The truth is, ESPN is in the fairly unique position of being the undisputed leader in its industry. They would have to really muck up their site before people actually stopped using it, so they do have the luxury of being "different," however, having said that...
I'm currently on a Dell Dimension using IE 6.0 on DSL (about as average as you can get) and I'm waiting 8 to 20+ seconds for ESPN story pages to load. Other sites are zipping right along. Obviously this is not due entirely to the headline Flash but as a user I'd much rather see ESPN doing everything possible to reduce page weight and speed up load times so I can get my sports news faster than making headlines which (arguably) look cooler.
And yes, Mike, please do make the text selectable even if it's just for us Web nerds. =)
PS. I think the Typeface/size selector gets lost among all the other right-side info. I didn't see it until I looked for it after you mentioned it and even then it took some hunting because it's an unusual interface for me at least -- I'm used to looking for something more along the lines of the small A, medium A, big A.
Posted by kpaul on October 20, 2003, at 3:15 a.m.:
Good responses. You about won me over. :)
Question(s): have you thought about using the same technology/scripts to do pretty pullquotes from the stories? or even better, maybe something that takes numerical data from a story and automatically formats it in Flash? or, going far our here, a way to automatically link all city names in a story to a flash file that has a standard map that highlights a certain area depending on the name of the city fed to it from the text?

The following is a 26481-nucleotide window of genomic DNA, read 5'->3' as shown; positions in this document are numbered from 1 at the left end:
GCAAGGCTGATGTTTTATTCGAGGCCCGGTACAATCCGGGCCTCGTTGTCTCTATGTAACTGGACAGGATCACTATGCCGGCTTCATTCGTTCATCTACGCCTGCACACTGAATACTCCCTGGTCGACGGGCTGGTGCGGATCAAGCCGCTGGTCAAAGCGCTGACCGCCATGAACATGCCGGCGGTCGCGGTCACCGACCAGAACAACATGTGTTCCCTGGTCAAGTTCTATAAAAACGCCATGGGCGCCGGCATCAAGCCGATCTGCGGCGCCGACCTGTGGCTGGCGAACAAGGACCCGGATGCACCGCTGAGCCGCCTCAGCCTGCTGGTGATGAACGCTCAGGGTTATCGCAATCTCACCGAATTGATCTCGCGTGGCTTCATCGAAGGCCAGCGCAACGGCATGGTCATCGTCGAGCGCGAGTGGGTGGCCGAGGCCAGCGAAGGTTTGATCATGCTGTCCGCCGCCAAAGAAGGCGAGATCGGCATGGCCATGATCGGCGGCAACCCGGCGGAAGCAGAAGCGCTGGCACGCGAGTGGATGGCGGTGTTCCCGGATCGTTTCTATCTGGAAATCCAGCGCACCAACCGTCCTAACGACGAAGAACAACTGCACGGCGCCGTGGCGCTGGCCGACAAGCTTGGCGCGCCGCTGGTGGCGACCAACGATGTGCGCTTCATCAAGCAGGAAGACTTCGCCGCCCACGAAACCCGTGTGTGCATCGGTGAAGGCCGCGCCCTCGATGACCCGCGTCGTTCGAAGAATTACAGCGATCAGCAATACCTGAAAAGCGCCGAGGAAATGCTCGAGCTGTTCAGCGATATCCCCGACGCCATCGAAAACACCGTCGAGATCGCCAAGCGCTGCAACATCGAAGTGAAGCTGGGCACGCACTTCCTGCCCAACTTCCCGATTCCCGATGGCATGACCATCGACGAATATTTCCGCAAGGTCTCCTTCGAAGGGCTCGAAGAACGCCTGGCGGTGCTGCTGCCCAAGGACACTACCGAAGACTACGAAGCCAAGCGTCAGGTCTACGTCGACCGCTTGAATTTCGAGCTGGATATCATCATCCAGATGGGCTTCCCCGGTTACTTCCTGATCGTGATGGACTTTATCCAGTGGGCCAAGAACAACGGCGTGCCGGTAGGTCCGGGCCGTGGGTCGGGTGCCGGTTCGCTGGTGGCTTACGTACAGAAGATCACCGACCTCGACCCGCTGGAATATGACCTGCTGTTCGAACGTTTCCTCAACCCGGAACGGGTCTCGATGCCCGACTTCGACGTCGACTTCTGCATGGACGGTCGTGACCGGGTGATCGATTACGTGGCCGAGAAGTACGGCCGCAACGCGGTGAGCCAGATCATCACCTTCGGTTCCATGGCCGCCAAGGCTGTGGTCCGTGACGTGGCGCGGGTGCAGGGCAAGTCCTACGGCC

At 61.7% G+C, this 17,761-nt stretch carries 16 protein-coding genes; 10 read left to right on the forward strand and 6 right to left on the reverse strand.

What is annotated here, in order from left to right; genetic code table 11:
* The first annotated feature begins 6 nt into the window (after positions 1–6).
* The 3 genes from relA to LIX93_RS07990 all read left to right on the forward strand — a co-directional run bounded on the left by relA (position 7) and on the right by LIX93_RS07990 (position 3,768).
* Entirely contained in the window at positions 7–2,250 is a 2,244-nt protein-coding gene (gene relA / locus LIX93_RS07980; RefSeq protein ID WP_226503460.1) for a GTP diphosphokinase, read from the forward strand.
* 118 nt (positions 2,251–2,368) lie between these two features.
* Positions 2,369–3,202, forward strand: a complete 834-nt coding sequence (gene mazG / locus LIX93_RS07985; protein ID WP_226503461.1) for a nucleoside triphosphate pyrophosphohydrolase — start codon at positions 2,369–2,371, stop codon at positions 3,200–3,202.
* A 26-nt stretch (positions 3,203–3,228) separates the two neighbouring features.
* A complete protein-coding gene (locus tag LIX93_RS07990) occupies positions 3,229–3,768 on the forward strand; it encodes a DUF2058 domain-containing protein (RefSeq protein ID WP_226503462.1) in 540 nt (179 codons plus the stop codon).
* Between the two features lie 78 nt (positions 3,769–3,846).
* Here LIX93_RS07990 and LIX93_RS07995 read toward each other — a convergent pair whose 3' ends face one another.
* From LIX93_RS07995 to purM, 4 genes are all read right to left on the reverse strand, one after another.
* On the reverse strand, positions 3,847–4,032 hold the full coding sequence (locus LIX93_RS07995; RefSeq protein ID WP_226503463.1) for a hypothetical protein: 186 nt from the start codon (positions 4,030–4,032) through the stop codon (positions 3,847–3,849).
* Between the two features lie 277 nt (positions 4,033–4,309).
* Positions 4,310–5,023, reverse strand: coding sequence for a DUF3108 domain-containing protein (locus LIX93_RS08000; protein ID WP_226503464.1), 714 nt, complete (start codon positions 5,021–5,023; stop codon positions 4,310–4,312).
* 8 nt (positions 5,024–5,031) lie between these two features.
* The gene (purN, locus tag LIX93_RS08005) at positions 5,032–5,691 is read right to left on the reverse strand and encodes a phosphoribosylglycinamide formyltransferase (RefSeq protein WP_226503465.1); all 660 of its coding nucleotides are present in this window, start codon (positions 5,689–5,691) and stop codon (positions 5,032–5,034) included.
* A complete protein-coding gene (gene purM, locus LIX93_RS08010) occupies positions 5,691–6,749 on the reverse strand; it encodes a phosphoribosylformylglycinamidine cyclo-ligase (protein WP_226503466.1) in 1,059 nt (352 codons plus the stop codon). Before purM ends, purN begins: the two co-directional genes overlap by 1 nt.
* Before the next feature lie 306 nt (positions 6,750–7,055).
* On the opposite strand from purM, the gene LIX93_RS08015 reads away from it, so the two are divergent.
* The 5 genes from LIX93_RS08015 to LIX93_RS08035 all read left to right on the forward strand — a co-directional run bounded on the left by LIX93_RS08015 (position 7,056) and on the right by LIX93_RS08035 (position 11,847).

I wonder too if there aren't other uses too. :)
Posted by Mike Davidson on October 20, 2003, at 4:54 a.m.:
Thanks for the clarification on the "truly terrible" comment Julie. I was going to flame you about it but your picture was too damn cute. So let's see if I can ease your remaining queasiness a little:
a) You said you're not sure if users actually value seeing a richer-looking headline or if they notice it at all. First let me say that I believe the former can happen with or without the latter. The real value a user assigns to a site is determined subsciously from all of that user's collective experiences on the site. The user does not need to stop and notice exactly what typeface we're using in order to have a general feeling that "ESPN pages just look really good." <patselfonback /> So I guess what I'm saying is that I believe our use of rich headlines is just one of the elements on our site which make our pages look nicer. Do I expect people to send thank you letters in? No. But people seem to really like the story pages.
b) I'm with you on the "lack of variation is kind of nice" thing, but only as it applies to body copy. If every article I read for the rest of my life was styled in 11px Verdana, I'd be a happy guy. Display type, however, plays by different rules. Not only are your users reading much fewer words, but your display type can also really set the design theme of whatever you're working on.
c) Regarding slowness of the site today, I'd imagine this was more of a server issue than anything else. We get absolutely hammered every Sunday in the fall because of NFL games and sometimes the effect is noticeable. I didn't notice any slowness, but then again, I'm in Seattle where the site is served from. Ars Technica recently did a Mac browser speed test using ESPN.com and PGA.com and we came out ahead on many of the tests. As low as 3.5 seconds in some browsers. And we're talking about pre-Panther OS X here.
d) I'm also with you on the fact that we should be trimming our pages down as much as possible, and we have indeed been doing this. We're just not where we want to be yet. Getting there.
e) Finally, placement of the Typeface Selector. Yes, it is intentionally shoved off to the side and down below the contextual content. We felt that since it would only be needed once or twice by the user (the settings are cookied and used from there on out), it needn't occupy prime real estate near the top of the page. It is probably not an ideal placement for people who don't come to our site very often, but our more frequent visitors seem to find it just fine. The ideal solution would be to maybe place it really high until you use it... then place it below the sidebar.